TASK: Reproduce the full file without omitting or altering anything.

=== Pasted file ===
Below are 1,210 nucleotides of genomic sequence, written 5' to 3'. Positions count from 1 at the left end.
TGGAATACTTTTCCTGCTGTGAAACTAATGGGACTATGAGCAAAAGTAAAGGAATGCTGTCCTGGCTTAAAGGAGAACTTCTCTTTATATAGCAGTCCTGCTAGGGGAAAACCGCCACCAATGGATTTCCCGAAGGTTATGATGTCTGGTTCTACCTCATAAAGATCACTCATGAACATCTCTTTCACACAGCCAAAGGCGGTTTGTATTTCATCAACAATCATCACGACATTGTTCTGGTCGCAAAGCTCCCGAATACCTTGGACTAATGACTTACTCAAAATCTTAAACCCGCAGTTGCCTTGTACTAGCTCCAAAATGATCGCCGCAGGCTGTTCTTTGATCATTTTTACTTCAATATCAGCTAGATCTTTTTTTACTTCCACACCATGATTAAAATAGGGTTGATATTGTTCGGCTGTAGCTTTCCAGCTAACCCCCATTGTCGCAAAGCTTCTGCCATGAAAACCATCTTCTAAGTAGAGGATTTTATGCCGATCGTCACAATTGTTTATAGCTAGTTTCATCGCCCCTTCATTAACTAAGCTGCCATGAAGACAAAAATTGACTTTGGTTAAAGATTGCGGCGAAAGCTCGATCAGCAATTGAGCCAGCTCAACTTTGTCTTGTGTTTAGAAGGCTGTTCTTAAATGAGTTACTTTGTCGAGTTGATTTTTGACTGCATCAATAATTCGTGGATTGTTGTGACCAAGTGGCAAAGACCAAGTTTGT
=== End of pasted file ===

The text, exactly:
Below are 1,210 nucleotides of genomic sequence, written 5' to 3'. Positions count from 1 at the left end.
TGGAATACTTTTCCTGCTGTGAAACTAATGGGACTATGAGCAAAAGTAAAGGAATGCTGTCCTGGCTTAAAGGAGAACTTCTCTTTATATAGCAGTCCTGCTAGGGGAAAACCGCCACCAATGGATTTCCCGAAGGTTATGATGTCTGGTTCTACCTCATAAAGATCACTCATGAACATCTCTTTCACACAGCCAAAGGCGGTTTGTATTTCATCAACAATCATCACGACATTGTTCTGGTCGCAAAGCTCCCGAATACCTTGGACTAATGACTTACTCAAAATCTTAAACCCGCAGTTGCCTTGTACTAGCTCCAAAATGATCGCCGCAGGCTGTTCTTTGATCATTTTTACTTCAATATCAGCTAGATCTTTTTTTACTTCCACACCATGATTAAAATAGGGTTGATATTGTTCGGCTGTAGCTTTCCAGCTAACCCCCATTGTCGCAAAGCTTCTGCCATGAAAACCATCTTCTAAGTAGAGGATTTTATGCCGATCGTCACAATTGTTTATAGCTAGTTTCATCGCCCCTTCATTAACTAAGCTGCCATGAAGACAAAAATTGACTTTGGTTAAAGATTGCGGCGAAAGCTCGATCAGCAATTGAGCCAGCTCAACTTTGTCTTGTGTTTAGAAGGCTGTTCTTAAATGAGTTACTTTGTCGAGTTGATTTTTGACTGCATCAATAATTCGTGGATTGTTGTGACCAAGTGGCAAAGACCAAGTTTGT